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Hey Ann Furedi, the Safety of Women is NO Laughing Matter

Recently, Bpas have joined the campaign to rescind Ireland's 8th Amendment; a law which protects both mothers and their unborn children from the risks associated with abortion - the death of the child and to the mother's physical and mental health.

Bpas claim to be compassionate and concerned for women's health. They are championing 'Women's Rights' to bodily autonomy.

They want to see abortion legalised in Ireland, as well as campaigning for the deregulation of abortion in the UK through ALL nine months of pregnancy. The unborn's bodily autonomy over his or her right to life does not figure anywhere in their thinking; they are just concerned about their perceived 'rights of women' - and they accuse pro-lifers of only having concern for the child and no interest in the mothers; clearly a fallacy, as the pro-life movement view both mother and child as the human beings they are, with equal rights to life and protection. They will help women in a crisis pregnancy find the help and support they need to care for themselves and their children.

Ann Furedi is the CEO of Bpas and her disdain for all the silly regulations around safe practise in the clinics she is responsible for surfaced in a meeting held in London in June 2015:

"Decriminalisation and demedicalisation: rethinking family planning for the 21st century"

During this meeting, Ann expressed her frustration for what she appeared to consider patronising and unnecessary safety regulations forced upon her with the suggestion that it was as if the regulators just did not trust abortion providers to keep women that come to them safe. Here is what she said in the meeting:

"We not only have the law that regulates abortion services in a particular way that Sally’s outlined, but if you’re an abortion provider not only do you have to comply with ‘the law’ and not only do you have to comply with every other bit of regulation that applies to general acute services provision and you’re inspected by the Care Quality Commission to make sure that you do all of that, but the Care Quality Commission has a special set of TRAPS, [laughter from room] a special set of targeted regulations for abortion provision, that as far as I’m concerned nobody has EVER questioned whether or not these should exist in a particular way, because it’s assumed that we need it. You know it’s just assumed that we need it!

In addition to the law, the Department of Health has its own kind of version of TRAPS*, it has the RSOPs, the Require Standard Operating Procedures that are a special bunch of 28 regulations that I have to sign up to to say that every single one of our clinics will abide by these particular RSOPs before we are allowed to operate. So you think well, why would they do this, what is it in abortion care that makes the Department of Health, and the ministers and what have you think that we actually require this? What detailed and complicated precise stuff is it that these abortion clinics do that require these particular regulations. Well you know I’m not going to go on through all 28 of them, but it did occur to me that 2 of them might be useful as an illustration of this specific and difficult stuff that we have, that I personally have to sign up as the accountable officer to say that we achieve. So RSOP, I think it’s number 14 says: 'providers should ensure that staff performing abortions beyond 9 weeks of gestation should have relevant skills and training' [laughter from room] why would you possibly think that anyone who was providing healthcare would not make sure that their staff had proper skills and training. You know err... RSOP number 20: 'providers should minimise risks in emergencies through a program of regularly checking equipments' well thank god for that (laughter) If it wasn’t for the Department of Health having a specific regulations to an abortion provider to make sure that the equipment was in working order because why would we think that?"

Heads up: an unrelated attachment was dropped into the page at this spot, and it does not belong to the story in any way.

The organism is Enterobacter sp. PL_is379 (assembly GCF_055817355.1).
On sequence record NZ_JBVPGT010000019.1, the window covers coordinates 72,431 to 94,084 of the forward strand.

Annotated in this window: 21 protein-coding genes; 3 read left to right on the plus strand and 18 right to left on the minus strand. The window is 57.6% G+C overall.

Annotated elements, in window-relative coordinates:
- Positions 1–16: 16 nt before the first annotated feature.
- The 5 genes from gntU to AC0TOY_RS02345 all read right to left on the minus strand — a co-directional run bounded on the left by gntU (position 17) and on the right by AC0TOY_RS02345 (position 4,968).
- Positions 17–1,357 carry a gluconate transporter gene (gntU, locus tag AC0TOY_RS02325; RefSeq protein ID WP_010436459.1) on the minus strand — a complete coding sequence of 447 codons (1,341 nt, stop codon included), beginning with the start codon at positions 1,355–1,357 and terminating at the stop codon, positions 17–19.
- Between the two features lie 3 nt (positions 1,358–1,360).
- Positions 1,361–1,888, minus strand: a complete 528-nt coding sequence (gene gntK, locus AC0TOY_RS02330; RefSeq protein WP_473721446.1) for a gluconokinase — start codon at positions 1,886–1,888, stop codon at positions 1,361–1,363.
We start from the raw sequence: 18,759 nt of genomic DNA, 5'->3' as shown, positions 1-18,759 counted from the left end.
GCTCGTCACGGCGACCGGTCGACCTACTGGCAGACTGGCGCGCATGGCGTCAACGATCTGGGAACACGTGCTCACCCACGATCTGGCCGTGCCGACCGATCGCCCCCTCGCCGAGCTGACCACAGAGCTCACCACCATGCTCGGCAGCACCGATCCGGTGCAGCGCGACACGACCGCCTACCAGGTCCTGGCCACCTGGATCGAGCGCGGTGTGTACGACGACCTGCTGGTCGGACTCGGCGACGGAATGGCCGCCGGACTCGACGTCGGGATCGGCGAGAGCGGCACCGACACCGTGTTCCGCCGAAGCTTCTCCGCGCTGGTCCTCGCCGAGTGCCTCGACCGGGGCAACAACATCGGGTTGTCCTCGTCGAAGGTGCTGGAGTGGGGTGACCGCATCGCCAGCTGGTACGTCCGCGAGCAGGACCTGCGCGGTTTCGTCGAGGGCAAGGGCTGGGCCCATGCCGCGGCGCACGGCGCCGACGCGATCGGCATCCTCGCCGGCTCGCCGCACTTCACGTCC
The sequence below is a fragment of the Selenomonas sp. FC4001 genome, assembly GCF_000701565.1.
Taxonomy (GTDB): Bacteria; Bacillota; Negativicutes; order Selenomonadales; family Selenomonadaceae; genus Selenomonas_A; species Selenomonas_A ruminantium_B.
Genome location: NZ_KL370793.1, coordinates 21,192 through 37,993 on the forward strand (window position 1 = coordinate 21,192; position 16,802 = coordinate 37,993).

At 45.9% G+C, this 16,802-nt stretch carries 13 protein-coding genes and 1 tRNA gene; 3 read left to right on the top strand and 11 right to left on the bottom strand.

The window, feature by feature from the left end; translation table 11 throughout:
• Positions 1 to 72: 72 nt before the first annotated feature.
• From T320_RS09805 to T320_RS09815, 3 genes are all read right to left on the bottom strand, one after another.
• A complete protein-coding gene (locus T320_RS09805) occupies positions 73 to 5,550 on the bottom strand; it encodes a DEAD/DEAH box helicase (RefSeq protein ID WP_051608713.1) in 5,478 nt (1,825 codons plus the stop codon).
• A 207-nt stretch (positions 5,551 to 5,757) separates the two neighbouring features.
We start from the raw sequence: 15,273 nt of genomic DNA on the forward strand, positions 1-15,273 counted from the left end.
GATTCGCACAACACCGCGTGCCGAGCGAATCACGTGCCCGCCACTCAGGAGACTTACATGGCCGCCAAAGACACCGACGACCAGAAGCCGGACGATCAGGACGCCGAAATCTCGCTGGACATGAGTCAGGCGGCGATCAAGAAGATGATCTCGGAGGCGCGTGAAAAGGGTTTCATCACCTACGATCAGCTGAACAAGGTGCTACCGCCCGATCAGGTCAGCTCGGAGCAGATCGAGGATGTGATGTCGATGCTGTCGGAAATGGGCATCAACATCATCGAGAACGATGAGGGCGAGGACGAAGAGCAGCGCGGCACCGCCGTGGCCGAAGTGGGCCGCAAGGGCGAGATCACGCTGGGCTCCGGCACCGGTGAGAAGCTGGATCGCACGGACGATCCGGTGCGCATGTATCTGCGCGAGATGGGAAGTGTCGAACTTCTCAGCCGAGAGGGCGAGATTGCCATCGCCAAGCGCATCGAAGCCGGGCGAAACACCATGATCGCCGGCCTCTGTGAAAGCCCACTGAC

(Emphasis added)

*TRAP is an acronym for targeted regulation for abortion provision; regulations placed on abortion providers in the States.

Well clearly, as the damning report on serious failures at the Merseyside Bpas clinic, published on January 26th, 2017 revealed; yes Ann, you really do need all those silly regulations and you are responsible for failing to ensure they were met and women put at risk. Just to pick up on the RSOP number 20 that you highlighted, on checking on equipment to minimise emergencies: